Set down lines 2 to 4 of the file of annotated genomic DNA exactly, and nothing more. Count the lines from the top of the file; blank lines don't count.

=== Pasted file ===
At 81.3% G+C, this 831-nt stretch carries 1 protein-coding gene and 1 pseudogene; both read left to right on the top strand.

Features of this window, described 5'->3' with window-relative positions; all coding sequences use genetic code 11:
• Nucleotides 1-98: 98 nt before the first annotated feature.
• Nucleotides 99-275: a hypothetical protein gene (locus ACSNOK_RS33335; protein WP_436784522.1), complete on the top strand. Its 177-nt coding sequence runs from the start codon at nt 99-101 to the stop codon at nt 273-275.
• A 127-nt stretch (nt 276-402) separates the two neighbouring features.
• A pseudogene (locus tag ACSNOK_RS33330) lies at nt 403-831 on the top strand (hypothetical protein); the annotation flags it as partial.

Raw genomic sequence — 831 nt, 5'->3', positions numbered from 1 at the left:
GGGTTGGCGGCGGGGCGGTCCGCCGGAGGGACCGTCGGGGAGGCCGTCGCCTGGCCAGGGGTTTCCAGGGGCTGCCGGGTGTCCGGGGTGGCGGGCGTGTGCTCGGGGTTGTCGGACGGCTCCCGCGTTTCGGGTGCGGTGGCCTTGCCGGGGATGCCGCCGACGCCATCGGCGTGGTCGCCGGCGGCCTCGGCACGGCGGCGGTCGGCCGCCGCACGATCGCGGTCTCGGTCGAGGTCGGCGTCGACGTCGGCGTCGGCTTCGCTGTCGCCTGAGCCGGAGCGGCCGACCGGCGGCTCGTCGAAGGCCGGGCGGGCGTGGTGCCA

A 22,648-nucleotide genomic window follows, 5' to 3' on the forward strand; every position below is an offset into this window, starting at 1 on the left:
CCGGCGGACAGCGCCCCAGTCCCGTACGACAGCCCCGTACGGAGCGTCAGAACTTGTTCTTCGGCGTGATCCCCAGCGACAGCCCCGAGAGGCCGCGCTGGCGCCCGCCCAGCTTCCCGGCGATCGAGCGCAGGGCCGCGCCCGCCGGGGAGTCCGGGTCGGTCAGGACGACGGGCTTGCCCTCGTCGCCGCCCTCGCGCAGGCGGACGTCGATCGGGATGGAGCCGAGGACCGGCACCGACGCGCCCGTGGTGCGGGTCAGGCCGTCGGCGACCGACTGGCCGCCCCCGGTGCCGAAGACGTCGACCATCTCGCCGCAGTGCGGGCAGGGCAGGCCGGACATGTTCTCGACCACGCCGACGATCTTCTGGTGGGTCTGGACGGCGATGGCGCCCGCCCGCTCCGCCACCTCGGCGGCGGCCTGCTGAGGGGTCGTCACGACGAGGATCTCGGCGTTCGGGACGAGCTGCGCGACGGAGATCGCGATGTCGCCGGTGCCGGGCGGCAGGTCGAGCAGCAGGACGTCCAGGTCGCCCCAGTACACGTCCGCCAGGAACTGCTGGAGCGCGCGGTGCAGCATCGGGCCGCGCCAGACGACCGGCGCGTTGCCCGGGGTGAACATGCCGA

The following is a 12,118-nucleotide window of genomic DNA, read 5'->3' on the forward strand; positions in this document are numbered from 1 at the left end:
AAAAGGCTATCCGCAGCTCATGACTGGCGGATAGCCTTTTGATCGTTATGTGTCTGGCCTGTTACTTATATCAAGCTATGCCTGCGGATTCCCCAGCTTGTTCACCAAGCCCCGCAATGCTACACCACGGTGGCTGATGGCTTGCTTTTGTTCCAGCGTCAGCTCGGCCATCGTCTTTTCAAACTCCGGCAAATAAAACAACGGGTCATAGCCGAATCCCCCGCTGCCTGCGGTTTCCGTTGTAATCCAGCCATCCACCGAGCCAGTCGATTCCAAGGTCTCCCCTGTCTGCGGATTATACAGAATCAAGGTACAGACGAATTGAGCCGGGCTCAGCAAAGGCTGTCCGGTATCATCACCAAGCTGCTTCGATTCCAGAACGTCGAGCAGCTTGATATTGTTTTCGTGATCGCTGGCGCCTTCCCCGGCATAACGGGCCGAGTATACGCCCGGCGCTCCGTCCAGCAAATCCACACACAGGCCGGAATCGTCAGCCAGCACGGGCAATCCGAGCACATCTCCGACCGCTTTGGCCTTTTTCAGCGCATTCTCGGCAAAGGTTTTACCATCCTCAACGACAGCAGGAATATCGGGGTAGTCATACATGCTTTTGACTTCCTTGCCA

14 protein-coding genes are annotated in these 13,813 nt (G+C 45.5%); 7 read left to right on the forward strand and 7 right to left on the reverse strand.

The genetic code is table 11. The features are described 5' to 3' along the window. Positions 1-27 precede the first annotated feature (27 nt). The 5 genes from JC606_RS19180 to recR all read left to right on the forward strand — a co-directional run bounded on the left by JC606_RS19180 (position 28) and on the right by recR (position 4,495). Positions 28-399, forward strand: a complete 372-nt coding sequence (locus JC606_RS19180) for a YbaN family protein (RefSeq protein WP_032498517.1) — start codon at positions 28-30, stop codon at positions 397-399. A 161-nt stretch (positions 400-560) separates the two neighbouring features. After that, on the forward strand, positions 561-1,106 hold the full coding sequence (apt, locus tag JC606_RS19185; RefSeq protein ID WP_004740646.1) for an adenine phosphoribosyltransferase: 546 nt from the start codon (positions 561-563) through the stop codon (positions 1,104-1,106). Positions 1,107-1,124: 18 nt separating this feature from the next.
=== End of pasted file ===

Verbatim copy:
Features of this window, described 5'->3' with window-relative positions; all coding sequences use genetic code 11:
• Nucleotides 1-98: 98 nt before the first annotated feature.
• Nucleotides 99-275: a hypothetical protein gene (locus ACSNOK_RS33335; protein WP_436784522.1), complete on the top strand. Its 177-nt coding sequence runs from the start codon at nt 99-101 to the stop codon at nt 273-275.